Around 100 people in London will get the opportunity to take part in the trial of a driverless shuttle bus.
The prototype bus will run along a route in Greenwich over the next three weeks.
The buses will be controlled by a computer and travel up to 16.1 km per hour, although there will be a trained person aboard who can stop the shuttle.
According to Oxbotica, the firm that developed the technology behind the shuttle, some 5 000 people had applied to take part.
'Very few people have experienced an autonomous vehicle, so this is about letting people see one in person,' chief executive Graeme Smith told the BBC.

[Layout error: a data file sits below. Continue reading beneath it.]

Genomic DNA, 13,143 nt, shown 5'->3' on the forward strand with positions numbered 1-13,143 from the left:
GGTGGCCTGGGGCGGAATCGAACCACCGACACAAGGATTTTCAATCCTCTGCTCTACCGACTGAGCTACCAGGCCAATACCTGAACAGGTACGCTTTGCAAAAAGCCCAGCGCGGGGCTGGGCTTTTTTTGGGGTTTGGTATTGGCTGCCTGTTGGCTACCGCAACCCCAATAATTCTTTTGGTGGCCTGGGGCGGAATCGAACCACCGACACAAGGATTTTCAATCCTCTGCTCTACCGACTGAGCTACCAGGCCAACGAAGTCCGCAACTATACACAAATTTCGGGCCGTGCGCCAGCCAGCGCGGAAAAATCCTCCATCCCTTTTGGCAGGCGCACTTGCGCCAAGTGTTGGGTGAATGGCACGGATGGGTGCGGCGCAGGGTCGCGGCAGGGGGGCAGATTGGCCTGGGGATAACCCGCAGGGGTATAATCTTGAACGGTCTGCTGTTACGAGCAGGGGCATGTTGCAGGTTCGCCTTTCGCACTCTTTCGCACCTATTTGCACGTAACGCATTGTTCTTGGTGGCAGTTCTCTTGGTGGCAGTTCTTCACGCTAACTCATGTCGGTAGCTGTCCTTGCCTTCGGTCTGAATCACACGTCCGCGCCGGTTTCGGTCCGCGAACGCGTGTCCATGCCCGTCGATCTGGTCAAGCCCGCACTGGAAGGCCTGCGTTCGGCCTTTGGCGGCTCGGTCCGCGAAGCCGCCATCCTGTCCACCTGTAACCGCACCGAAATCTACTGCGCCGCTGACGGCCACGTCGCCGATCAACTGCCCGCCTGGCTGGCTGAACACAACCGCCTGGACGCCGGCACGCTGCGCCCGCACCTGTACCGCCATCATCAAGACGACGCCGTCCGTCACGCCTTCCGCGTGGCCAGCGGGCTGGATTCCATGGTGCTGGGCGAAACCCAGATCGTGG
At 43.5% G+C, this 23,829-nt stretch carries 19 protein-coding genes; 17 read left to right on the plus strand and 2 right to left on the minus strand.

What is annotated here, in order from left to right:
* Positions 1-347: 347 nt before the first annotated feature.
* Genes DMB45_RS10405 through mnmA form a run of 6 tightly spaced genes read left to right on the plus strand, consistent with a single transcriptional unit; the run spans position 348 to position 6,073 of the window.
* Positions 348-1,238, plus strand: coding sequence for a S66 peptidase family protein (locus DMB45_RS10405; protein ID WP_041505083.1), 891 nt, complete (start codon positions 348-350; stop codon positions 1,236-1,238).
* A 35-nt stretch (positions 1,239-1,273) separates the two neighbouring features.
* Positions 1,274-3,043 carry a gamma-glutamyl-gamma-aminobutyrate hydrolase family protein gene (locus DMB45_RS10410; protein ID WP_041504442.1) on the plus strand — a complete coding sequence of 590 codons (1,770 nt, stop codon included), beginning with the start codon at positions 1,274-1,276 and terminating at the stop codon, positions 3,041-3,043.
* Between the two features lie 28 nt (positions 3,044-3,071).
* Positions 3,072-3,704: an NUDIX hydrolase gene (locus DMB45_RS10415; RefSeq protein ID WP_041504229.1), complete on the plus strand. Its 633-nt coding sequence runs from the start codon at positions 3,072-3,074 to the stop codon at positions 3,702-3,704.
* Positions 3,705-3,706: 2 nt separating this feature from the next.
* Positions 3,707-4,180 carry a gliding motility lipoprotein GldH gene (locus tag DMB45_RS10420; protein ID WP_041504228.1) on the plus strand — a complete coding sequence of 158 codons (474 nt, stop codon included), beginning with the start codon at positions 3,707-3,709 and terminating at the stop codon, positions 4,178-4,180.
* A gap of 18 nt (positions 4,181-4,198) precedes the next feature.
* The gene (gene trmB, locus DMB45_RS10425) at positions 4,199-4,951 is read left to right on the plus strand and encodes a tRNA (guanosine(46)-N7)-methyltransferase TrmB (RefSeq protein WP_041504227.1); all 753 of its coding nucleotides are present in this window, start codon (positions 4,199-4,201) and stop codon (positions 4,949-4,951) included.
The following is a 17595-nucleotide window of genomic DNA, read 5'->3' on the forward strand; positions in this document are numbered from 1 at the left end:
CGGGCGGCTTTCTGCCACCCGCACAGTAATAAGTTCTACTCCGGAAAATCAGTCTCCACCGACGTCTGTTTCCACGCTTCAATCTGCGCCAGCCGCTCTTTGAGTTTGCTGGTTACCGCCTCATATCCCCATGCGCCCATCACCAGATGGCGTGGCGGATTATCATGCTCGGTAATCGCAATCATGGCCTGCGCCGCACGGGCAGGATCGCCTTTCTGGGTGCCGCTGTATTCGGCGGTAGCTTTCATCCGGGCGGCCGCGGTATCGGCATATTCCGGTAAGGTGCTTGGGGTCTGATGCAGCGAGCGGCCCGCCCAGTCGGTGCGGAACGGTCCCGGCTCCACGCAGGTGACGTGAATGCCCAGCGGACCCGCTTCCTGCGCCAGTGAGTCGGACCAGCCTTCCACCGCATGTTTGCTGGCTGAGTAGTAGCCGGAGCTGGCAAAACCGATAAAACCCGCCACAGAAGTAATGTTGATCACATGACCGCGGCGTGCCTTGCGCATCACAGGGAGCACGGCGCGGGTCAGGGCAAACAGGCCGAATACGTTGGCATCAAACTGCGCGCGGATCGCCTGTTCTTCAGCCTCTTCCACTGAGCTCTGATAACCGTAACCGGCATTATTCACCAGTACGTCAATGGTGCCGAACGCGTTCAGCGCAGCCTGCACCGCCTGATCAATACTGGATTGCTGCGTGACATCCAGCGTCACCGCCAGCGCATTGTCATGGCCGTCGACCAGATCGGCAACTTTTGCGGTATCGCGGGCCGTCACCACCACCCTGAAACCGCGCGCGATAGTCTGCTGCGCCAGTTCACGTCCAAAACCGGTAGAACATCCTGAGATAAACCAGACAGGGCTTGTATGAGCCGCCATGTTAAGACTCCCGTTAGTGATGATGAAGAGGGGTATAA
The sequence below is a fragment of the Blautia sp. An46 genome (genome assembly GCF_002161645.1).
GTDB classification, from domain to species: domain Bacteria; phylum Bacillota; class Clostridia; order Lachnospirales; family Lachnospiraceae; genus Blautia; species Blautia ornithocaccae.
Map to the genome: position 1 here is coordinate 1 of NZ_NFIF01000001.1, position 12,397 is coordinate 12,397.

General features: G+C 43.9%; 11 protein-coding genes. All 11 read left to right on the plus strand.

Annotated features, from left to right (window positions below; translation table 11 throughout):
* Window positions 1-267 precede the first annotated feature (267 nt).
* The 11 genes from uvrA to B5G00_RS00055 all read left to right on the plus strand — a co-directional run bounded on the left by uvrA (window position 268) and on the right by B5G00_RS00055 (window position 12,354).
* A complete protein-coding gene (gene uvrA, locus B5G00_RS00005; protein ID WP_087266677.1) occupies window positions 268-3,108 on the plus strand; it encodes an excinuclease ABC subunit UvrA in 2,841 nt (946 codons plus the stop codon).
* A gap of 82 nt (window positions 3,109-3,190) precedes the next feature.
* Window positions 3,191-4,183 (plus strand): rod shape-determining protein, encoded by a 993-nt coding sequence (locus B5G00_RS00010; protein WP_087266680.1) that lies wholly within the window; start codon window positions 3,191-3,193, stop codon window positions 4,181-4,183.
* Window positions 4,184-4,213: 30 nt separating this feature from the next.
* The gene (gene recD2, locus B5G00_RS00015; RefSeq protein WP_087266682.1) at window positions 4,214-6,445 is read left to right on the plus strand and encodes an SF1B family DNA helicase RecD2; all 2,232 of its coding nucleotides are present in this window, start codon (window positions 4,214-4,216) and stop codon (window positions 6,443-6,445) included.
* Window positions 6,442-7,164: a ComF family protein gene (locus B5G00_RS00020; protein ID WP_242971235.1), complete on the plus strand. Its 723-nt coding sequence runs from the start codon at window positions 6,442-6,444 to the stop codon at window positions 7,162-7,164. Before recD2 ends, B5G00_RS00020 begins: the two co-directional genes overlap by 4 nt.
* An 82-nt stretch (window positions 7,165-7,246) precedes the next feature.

'We hope to gain acceptance from members of the public for vehicles sharing this kind of space with them.'
The bus, which can see up to 100m ahead, has no brake pedal or steering wheel, and can take four people. It comes to a stop if it detects something it its path.
Five cameras and three lasers will help it navigate a two-mile riverside path near London's O2 Arena during the trial, an area also used by pedestrians and cyclists.
For more information, visit bbc.co.uk.
Image copyright: GATEway project.